This recipe comes together quickly and easily and you can even use your Thanksgiving leftovers. Manny likes to add curry and coriander to his Grandmother’s recipe to enhance the sweetness of the squash, but if you’re looking for a more traditional flavor you can omit.
Chances are, you have never heard of Shabbosgiving. It is likely that no one near you ever made mention of Challoween either, which is my own personal mash-up of Halloween, Jewish-style.
For some ultra-Orthodox Jews, Thanksgiving means a pre-Shabbat feast with family and friends. For others, celebrating Thanksgiving is forbidden. Why?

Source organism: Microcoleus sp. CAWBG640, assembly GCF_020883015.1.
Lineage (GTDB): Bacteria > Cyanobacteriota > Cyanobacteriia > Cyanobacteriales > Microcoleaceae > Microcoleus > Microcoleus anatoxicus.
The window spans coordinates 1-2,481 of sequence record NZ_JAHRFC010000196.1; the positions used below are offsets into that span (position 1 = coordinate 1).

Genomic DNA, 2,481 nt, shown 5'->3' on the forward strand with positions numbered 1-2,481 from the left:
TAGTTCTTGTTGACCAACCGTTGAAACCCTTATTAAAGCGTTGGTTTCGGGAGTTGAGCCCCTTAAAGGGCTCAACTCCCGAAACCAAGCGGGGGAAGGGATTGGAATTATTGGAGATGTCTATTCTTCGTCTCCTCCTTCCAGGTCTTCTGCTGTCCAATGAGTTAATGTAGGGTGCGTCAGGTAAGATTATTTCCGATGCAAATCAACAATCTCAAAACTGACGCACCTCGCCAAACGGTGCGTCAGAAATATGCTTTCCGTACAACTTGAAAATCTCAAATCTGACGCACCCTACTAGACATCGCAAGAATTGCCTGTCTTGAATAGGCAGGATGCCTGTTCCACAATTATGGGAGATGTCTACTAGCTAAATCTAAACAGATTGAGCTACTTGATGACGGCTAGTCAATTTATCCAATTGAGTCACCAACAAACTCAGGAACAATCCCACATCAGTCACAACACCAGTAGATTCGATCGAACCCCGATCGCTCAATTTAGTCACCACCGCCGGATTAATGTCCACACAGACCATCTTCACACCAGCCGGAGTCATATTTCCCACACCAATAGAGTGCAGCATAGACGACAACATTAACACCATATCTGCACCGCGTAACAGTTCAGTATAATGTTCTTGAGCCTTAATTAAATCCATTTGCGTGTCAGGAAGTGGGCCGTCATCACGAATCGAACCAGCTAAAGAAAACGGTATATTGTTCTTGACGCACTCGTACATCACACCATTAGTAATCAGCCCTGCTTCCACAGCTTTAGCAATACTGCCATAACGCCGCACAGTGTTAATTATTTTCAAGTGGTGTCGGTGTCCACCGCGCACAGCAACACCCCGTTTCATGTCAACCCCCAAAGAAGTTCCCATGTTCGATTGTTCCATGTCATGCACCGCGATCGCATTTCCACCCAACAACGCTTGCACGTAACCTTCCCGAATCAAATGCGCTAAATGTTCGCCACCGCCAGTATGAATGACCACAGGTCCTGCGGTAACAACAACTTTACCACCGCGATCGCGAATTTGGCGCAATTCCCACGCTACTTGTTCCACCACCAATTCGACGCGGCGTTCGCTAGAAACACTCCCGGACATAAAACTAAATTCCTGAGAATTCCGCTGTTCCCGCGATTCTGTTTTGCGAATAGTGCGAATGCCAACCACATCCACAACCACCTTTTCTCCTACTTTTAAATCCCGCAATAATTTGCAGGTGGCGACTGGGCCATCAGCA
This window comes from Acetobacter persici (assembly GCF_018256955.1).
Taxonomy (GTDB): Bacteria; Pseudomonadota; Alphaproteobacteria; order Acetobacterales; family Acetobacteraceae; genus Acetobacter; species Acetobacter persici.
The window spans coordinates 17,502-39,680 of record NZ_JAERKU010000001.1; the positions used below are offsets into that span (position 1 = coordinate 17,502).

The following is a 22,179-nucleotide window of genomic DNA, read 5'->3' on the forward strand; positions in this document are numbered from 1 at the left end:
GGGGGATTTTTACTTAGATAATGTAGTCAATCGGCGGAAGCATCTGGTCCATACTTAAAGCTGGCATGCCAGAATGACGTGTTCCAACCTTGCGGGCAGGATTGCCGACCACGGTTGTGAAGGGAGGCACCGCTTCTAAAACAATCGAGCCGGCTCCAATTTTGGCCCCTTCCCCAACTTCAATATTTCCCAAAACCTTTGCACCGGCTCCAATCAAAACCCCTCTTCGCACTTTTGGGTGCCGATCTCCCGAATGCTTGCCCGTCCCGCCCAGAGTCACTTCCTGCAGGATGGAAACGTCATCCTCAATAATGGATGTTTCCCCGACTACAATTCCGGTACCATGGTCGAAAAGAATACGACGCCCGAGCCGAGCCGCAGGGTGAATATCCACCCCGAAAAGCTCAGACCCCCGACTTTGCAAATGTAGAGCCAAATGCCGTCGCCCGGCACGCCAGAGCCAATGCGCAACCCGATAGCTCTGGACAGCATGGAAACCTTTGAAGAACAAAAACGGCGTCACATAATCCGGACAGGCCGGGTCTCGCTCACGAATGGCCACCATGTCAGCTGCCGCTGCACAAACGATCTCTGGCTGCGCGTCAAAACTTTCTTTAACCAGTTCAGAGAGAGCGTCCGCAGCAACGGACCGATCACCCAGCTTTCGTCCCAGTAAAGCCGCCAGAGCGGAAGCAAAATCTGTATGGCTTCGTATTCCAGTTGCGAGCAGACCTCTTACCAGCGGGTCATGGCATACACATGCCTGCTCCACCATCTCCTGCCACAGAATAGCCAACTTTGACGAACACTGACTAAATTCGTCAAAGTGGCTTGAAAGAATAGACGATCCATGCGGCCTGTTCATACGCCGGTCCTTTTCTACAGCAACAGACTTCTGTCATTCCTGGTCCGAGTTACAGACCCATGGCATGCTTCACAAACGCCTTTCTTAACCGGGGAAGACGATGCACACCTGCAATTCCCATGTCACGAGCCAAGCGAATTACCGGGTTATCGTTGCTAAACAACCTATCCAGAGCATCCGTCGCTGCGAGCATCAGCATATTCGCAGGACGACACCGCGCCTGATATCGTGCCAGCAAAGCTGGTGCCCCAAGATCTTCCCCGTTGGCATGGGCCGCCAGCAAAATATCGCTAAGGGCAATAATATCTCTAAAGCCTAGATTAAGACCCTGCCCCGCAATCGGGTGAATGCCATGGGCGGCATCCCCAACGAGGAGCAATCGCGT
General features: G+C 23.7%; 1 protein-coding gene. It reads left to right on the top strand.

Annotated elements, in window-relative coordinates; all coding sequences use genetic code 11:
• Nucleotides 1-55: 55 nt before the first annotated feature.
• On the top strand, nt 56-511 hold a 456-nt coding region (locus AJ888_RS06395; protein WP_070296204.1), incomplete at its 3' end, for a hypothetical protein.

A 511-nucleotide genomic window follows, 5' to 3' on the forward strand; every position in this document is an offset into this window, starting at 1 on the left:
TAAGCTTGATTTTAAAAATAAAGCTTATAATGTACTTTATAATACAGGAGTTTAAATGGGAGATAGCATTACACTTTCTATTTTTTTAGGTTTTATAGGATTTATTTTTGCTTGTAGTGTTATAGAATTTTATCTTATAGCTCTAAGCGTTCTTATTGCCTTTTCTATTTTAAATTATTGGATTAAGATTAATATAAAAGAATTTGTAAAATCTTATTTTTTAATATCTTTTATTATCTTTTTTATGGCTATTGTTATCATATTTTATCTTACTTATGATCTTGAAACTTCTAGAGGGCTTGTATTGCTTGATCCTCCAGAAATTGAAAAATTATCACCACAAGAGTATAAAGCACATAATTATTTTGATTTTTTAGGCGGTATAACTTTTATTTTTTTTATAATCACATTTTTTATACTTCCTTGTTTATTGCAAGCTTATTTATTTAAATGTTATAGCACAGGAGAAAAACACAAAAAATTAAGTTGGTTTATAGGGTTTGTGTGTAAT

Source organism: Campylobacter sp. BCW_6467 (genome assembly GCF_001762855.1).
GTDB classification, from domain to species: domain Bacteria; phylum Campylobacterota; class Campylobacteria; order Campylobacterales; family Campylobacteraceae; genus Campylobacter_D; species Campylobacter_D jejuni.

With all the cooking that leads up to Thanksgiving — there turkey to prepare, cranberry sauce, all those pies and don’t forget the gravy — no one, not even the most dedicated cooks, wants to exert that energy all over again for Shabbat the following day. But plain leftovers, in the form of a turkey sandwich doesn’t quite seem fitting for Shabbat dinner either. Fortunately, Thanksgiving leftovers can be turned into a flavorful and special Shabbat meal.
Friday night dinners at our home were inviolable.